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Norway’s trillion-dollar oil fund to divest from 150 oil and gas firms

 

The Norwegian Parliament has ordered the world’s largest sovereign wealth fund to divest from around 150 upstream oil and gas companies and a number of large coal mining firms.

The trillion-dollar Oil Fund will have to divest around $12 billion (£9.44bn) from these businesses and plough up to $20 billion (£15.7bn) in solar, wind and other renewables.

Norges Bank Investment Management manages the fund on behalf of the Ministry of Finance, which owns the fund on behalf of the country’s citizens.

The fund currently holds shares in more than 9,000 companies, and owns an average of 1.3% of every listed company in the world.

Going forwards, clean energy will make up around 2% of the fund, starting with projects in mature markets – it will have to withdraw around $8 billion (£6.2bn) from upstream oil and gas firms and $4.2 billion (£3.3bn) from coal companies, with approximately $32 billion (£25.1bn) remaining in oil majors for now.

Other companies are not named but will be screened out based on the new exclusion criteria, which dictates businesses than mine more than 20 millions tonnes of coal each year or use 10GW of operating coal may not make up part of the fund.

The rationale for divestment is based on the financial warnings about a permanent drop in oil and gas prices and the Norwegian economy’s vulnerability to this happening.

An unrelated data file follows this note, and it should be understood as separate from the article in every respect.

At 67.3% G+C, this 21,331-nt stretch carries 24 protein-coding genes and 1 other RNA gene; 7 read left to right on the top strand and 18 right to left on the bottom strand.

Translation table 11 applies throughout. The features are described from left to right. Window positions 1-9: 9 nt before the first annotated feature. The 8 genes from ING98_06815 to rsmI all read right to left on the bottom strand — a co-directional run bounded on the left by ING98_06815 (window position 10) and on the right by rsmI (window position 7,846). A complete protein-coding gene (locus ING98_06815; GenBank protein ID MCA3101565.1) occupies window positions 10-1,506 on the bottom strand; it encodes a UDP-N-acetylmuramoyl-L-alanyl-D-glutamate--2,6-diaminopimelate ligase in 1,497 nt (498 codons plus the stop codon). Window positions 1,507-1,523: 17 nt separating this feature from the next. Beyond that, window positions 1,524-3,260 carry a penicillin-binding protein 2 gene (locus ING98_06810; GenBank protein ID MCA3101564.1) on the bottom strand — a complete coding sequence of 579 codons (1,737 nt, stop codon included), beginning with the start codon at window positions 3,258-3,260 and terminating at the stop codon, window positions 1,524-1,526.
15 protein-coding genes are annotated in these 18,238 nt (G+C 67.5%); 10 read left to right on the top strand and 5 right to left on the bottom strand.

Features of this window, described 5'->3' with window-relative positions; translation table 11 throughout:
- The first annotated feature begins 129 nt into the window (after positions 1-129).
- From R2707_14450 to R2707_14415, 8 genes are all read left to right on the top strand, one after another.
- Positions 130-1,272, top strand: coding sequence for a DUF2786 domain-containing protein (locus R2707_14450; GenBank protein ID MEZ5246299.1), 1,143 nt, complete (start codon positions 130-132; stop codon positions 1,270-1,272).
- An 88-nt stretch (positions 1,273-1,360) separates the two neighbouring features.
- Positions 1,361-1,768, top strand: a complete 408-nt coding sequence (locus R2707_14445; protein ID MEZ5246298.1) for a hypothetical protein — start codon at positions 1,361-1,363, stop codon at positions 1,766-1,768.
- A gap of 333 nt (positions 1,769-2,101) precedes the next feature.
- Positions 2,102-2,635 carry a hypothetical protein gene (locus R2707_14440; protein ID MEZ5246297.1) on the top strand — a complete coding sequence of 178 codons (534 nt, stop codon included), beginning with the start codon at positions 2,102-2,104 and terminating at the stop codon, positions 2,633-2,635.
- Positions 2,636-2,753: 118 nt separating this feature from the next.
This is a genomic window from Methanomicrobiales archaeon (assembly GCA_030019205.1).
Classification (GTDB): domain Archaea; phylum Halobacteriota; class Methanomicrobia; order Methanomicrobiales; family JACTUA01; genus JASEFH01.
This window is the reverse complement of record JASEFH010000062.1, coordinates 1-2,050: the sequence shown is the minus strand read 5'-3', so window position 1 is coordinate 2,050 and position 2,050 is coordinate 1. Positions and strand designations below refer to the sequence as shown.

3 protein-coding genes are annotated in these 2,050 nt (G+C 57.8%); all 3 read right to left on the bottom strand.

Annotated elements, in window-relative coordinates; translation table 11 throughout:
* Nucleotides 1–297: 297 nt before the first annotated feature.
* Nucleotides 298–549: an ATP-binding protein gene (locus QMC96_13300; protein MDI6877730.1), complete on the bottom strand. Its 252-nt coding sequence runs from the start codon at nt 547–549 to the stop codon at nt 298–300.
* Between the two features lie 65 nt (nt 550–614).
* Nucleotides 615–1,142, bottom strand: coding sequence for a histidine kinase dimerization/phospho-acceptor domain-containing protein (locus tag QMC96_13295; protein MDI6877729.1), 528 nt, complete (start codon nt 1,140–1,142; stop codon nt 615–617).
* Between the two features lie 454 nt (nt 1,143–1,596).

Tom Sanzillo, Director of Finance at the Institute for Energy Economics and Financial Analysis (IEEFA), said: “Norway’s decision to remove around 150 upstream oil companies from its trillion fund has clear global consequences that will send shudders down the spines of institutional investors and leaders in other oil and gas producing states such as Russia, China, Argentina, Qatar and Organization of the Petroleum Exporting Countries states.

“Norway’s pivot away from oil and gas puts into practice the growing worldwide consensus that oil prices will remain low and volatile for decades to come due to clean energy innovation, increased competition over hydrocarbon exploration, and political instability. As the Oil Fund now will plough billions of dollars into solar and wind infrastructure, it shows the rest of the world that fossil fuel investment is no longer worth the risk.”

 

Source: Energy Live News

Published: 12-06-2019
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